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Photograph by Phil Bray

My, What Big Ears You Have: Georgie Henley's Lucy shares a secret with James McAvoy's fawn in 'The Chronicles of Narnia.'

Lion Down

'The Chronicles of Narnia: The Lion, The Witch and The Wardrobe'—critter mayhem in a Christian land far, far away

By Richard von Busack

WILL The Chronicles of Narnia make as big a fiscal noise as The Lord of the Rings? It should do well. There are tons of people who will pay $9 to see a lion get crucified.

Before haggling over the details, note what the new franchise-to-be is missing: sex, in a word. And it was sex, partially, that gave that three-film epic its tensile strength: the hot glances between Viggo Mortensen and Liv Tyler (and between Sean Astin and Elijah Wood, one supposes).

The Chronicles of Narnia's biggest name is Tilda Swinton, gorgeously evil in a black-contact-lenses role as Jadis the White Witch. But that is only one grand performance. Each Lord of the Rings installment featured several.

Moreover, the Ring series was more morally complex. In Middle-earth, even goodness could turn on you—as, for example, when Cate Blanchett's Galadriel got a wicked shock off the cursed ring: she was so divine, she thought she was grounded.

Implied in Peter Jackson's trilogy was the idea of the terrible force of guilt and how corrosive it could be: it drove poor Gollum crazier than Peter Lorre.

But based as it is on the works of a tedious old proselytizing Christian such as C.S. Lewis, the Narnia series is pro-guilty conscience. Take sweeties from an evil queen, kill a lion. It's the law.

Narnia Nostalgia

I am an ex-child who loved the Narnia books. I even had a cat named Aslan, who sadly lacked the recuperative powers of his namesake. Still, book one of the series, The Lion, the Witch and the Wardrobe, seemed like a slow starter.

Lucy goes to Narnia, stops for tea, falls asleep and has to return to convince her brothers and sister to come join her. They stall. Then two of them go back, having failed to convince their elders.

Even as a child, I realized I didn't have an eternity to live and that the show really ought to get on the road. It seemed all the more slowpoke later when reading The Lord of the Rings, which drops you into Middle-earth like a paratrooper. Here's your map—in you go.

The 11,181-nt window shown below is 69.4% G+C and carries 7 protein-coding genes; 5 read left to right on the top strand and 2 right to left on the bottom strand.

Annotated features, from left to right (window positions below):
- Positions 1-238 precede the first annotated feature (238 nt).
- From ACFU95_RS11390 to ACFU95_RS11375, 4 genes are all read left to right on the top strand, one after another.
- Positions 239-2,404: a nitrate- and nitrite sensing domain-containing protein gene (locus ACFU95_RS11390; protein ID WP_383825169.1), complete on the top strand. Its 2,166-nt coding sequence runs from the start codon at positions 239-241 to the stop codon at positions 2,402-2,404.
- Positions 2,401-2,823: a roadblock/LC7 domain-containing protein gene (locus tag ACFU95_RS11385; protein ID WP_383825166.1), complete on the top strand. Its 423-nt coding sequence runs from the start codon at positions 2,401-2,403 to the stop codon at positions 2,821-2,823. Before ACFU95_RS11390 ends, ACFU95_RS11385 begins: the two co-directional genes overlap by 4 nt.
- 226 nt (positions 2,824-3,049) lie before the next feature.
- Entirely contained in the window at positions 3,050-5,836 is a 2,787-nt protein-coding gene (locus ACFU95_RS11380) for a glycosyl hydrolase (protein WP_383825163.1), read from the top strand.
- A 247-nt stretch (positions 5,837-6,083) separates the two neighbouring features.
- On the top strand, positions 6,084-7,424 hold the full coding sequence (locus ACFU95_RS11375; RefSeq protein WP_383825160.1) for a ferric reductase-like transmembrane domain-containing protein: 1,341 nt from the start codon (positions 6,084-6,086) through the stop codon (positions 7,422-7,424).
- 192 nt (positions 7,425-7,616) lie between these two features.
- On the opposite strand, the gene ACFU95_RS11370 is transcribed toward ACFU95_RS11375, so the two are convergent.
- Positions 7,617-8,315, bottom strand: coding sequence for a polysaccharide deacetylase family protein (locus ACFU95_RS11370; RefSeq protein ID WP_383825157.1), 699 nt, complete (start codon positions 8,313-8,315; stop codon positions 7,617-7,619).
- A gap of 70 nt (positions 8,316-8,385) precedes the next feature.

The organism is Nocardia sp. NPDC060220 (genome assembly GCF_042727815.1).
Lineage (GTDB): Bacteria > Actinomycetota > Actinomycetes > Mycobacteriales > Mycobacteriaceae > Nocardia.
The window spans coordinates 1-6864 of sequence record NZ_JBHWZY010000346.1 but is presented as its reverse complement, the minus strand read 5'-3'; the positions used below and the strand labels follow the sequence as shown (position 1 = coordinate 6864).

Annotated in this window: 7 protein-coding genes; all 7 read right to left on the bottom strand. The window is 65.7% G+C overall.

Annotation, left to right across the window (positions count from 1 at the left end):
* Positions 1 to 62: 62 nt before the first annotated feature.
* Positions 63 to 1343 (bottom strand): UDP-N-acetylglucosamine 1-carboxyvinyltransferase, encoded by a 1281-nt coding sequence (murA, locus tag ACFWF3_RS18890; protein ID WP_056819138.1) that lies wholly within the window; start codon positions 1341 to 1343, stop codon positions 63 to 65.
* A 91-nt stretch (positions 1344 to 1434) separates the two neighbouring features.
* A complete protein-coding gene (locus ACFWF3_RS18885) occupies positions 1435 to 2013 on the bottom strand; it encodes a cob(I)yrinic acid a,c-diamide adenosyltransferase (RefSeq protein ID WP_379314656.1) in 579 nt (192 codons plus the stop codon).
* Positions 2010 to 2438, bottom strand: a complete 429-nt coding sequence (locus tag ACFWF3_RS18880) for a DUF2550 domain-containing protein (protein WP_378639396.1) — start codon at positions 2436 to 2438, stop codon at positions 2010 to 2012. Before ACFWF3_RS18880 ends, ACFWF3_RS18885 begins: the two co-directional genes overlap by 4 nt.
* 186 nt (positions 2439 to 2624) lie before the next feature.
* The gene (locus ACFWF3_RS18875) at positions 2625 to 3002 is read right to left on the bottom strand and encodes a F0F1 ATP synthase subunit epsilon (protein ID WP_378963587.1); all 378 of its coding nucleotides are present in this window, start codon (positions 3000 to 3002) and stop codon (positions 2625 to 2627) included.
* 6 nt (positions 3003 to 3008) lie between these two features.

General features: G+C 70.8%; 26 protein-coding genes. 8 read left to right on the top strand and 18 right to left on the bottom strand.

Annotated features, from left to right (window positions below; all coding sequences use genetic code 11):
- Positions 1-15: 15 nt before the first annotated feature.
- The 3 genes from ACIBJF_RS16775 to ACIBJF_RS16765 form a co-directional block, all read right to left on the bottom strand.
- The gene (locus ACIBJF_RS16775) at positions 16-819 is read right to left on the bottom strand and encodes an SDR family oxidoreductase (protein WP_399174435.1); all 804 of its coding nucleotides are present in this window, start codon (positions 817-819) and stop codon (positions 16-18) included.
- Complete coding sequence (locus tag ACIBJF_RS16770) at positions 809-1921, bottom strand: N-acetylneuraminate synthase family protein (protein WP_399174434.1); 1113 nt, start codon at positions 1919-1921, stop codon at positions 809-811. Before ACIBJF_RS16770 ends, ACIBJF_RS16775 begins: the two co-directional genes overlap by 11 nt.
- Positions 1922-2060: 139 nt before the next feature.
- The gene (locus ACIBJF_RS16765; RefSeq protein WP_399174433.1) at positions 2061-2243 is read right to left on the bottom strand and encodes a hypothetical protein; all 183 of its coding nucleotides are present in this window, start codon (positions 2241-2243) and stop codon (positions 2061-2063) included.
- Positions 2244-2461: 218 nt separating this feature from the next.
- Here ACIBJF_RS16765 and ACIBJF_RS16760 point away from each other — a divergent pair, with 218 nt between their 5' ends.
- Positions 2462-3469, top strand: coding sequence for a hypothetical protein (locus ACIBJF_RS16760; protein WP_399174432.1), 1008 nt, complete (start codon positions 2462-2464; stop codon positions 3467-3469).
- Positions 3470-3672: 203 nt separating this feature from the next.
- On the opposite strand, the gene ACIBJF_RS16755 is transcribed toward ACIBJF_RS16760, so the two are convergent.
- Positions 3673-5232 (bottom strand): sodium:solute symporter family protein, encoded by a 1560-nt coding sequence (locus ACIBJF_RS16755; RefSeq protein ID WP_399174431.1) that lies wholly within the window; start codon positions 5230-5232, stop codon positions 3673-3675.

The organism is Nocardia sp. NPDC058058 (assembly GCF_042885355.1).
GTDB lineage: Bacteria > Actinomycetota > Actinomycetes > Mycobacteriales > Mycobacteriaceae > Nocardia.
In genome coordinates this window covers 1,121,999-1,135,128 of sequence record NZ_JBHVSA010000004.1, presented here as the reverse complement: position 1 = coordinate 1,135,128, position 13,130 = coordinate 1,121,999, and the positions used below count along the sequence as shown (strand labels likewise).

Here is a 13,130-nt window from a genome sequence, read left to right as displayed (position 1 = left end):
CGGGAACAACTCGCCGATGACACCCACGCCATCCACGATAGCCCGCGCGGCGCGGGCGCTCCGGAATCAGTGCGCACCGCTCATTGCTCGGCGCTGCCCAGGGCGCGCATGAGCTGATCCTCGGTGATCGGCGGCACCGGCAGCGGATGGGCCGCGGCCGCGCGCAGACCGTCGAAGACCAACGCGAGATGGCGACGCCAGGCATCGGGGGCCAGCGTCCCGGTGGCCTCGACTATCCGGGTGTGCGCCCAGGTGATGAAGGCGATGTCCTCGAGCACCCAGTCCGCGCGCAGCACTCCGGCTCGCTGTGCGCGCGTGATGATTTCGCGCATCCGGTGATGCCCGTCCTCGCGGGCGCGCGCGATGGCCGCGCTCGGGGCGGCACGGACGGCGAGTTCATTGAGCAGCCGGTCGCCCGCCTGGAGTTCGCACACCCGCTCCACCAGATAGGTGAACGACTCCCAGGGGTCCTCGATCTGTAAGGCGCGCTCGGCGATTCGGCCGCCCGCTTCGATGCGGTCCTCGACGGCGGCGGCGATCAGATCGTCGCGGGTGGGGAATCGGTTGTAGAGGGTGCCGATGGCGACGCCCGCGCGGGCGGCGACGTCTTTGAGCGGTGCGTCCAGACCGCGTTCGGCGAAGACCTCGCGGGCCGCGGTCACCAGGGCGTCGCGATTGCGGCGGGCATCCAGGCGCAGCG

The Chronicles of Narnia: The Lion, the Witch and the Wardrobe tries to start with a grabber—a poorly animated sequence about the blitz in World War II, explaining why the four children are relocated to the country away from the bombardment.

A good 20 minutes go by until the characters are where they need to be, all four of them. The magic world of Narnia is under the grip of eternal winter, by command of a royal White Witch. Queen Jadis is frosty with evil: she's crowned with a coronet of ice and has pale frost-bitten eyelashes. Swinton is a slender woman, and so she's costumed in a conical brace, like the broad end of a funnel, to make her look strong around the shoulders.

Of all things, Jadis fears the "sons of Adam and daughters of Eve" the most. Using hot chocolate and candy, she buys off young Edmund (Skander Keynes). Director Andrew Adamson gives no explanation for why he might be so susceptible. With rationing in World War II making candy and chocolate scarce, it would be tempting to sell all for Turkish delight.

Thus the boy betrays his sister's friend Mr. Tumnus the Faun (James McAvoy, made up to look a little like Matthew Barney in Cremaster 4). Edmond is kidnapped, but the other three children have a helpful pair of guardians: talking Cockney beavers. (Mr. Beaver is voiced by the usually scary Ray Winstone.)

Trailer-Park Amazon

There are a few unmixed pleasures in The Chronicles of Narnia. Swinton, who looks like a trailer-park Amazon in Broken Flowers, is even more stern and suffused with cold power here.

She is especially frightening in her last guise. The narrow corners of Jadis' eyes are daubed with blood-red war paint as she heads off to battle in a war chariot drawn by polar bears.

The sequence of the children trooping into the depths of a long-forgotten wardrobe, the fur coats around them yielding to a snowy pine forest, raises a stir of childish delight. All other armoires ever since have seemed so disappointing.

Another reliable treat is the performance by Georgie Henley as Lucy, the littlest girl in the Pevensie family. She is an unaffected child actor—one of those little girls who show how graceful they can be by never worrying if they're cute or not.

But for me, the sight of doughty Mr. Beaver in a little suit of chain mail is the chief pleasure. Beaver wins extra points for referring to Aslan as "the top geezer." It's an old-time Disney pleasure to see the homely chaffing between him and Mrs. Beaver (as opposed to the too-modern scrimmage of chimerical creatures at the end).